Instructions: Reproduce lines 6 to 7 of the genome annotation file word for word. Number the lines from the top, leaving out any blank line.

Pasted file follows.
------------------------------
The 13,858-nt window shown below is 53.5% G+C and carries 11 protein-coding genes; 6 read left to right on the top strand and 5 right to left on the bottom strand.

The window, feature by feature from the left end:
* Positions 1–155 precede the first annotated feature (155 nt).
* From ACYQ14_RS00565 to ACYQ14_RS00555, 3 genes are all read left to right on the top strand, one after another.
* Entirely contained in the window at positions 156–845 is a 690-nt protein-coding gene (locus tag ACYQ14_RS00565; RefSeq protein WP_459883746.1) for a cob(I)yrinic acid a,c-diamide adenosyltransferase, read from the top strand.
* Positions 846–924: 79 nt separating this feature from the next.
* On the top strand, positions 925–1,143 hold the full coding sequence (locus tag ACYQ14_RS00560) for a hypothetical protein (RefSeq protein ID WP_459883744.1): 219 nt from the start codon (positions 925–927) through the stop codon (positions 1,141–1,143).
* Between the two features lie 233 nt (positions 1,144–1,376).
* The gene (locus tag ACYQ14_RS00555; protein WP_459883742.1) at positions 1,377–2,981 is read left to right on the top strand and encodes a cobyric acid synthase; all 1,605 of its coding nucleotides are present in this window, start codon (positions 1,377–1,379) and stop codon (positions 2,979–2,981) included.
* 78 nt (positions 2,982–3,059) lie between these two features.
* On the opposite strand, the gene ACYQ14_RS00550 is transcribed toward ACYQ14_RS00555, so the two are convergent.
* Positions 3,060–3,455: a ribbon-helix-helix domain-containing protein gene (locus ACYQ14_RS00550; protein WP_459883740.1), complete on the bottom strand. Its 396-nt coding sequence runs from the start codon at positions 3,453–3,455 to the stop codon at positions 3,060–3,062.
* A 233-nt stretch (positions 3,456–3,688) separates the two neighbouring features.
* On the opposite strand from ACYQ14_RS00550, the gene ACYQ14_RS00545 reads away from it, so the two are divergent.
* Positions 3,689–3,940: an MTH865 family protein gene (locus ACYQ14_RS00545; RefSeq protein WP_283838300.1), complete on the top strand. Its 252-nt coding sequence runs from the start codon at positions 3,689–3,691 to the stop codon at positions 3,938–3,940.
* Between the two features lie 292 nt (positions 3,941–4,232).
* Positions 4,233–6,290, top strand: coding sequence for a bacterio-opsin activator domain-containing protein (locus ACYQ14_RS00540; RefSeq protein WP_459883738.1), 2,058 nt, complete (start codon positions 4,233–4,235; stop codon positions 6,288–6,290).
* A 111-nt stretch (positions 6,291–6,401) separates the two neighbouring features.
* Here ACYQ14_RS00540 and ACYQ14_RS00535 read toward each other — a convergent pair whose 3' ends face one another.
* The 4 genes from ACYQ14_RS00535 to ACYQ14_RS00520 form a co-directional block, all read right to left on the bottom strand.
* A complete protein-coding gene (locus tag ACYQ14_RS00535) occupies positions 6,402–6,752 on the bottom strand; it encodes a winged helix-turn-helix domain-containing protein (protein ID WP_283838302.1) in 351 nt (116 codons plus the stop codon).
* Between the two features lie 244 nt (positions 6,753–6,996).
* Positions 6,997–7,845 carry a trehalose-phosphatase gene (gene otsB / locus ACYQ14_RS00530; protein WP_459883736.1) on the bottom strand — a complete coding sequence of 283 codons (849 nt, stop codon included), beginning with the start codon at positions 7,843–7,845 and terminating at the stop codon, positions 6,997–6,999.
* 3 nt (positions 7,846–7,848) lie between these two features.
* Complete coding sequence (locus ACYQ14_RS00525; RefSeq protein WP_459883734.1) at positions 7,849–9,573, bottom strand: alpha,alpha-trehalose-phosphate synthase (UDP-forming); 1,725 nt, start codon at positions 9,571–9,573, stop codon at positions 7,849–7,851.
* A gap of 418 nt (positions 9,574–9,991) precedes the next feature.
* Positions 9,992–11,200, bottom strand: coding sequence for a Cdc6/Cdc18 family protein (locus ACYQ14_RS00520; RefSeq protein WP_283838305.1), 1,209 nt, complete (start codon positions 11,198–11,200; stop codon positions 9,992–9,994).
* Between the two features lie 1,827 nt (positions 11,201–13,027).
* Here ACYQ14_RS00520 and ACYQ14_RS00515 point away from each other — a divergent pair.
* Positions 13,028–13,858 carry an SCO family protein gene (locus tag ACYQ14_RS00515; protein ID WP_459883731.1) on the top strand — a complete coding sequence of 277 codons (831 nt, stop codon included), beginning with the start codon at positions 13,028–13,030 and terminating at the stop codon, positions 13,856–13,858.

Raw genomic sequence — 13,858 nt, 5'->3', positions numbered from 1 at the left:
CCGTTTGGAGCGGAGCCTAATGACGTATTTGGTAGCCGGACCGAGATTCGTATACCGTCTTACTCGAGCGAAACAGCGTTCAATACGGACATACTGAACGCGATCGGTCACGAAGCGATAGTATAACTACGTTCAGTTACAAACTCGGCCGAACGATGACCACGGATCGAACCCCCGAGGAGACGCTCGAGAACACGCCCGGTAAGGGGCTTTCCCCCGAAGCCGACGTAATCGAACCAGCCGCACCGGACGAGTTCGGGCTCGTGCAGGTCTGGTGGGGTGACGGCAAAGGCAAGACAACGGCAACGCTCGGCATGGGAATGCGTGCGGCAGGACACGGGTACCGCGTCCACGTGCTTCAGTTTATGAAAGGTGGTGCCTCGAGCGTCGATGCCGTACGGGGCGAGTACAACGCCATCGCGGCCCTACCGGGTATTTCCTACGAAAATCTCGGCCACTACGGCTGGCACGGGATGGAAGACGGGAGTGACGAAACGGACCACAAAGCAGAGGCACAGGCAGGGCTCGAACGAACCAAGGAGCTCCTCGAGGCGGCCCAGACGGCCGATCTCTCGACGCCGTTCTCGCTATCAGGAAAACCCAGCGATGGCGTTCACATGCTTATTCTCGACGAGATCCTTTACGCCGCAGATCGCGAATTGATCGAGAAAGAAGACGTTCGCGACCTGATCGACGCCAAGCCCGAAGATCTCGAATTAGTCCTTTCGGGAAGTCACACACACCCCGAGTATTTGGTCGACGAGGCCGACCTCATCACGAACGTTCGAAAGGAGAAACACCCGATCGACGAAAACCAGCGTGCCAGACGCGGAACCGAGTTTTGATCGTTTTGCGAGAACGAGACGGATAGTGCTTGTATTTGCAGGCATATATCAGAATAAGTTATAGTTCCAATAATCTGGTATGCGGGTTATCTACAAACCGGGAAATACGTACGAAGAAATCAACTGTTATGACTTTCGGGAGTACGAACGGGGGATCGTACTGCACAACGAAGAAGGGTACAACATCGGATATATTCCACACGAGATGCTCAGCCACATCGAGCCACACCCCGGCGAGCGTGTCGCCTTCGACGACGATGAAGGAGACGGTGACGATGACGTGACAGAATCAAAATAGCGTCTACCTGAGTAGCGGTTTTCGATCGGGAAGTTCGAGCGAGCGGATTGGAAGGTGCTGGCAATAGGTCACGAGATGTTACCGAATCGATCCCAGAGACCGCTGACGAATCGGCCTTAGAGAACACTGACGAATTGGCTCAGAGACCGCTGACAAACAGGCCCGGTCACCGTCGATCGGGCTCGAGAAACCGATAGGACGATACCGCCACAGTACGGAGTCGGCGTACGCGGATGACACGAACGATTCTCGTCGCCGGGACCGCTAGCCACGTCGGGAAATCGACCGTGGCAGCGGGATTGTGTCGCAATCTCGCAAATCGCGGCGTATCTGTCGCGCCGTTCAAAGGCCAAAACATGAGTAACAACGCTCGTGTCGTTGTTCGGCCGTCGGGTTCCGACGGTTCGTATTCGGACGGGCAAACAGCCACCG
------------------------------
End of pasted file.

* Positions 846–924: 79 nt separating this feature from the next.
* On the top strand, positions 925–1,143 hold the full coding sequence (locus tag ACYQ14_RS00560) for a hypothetical protein (RefSeq protein ID WP_459883744.1): 219 nt from the start codon (positions 925–927) through the stop codon (positions 1,141–1,143).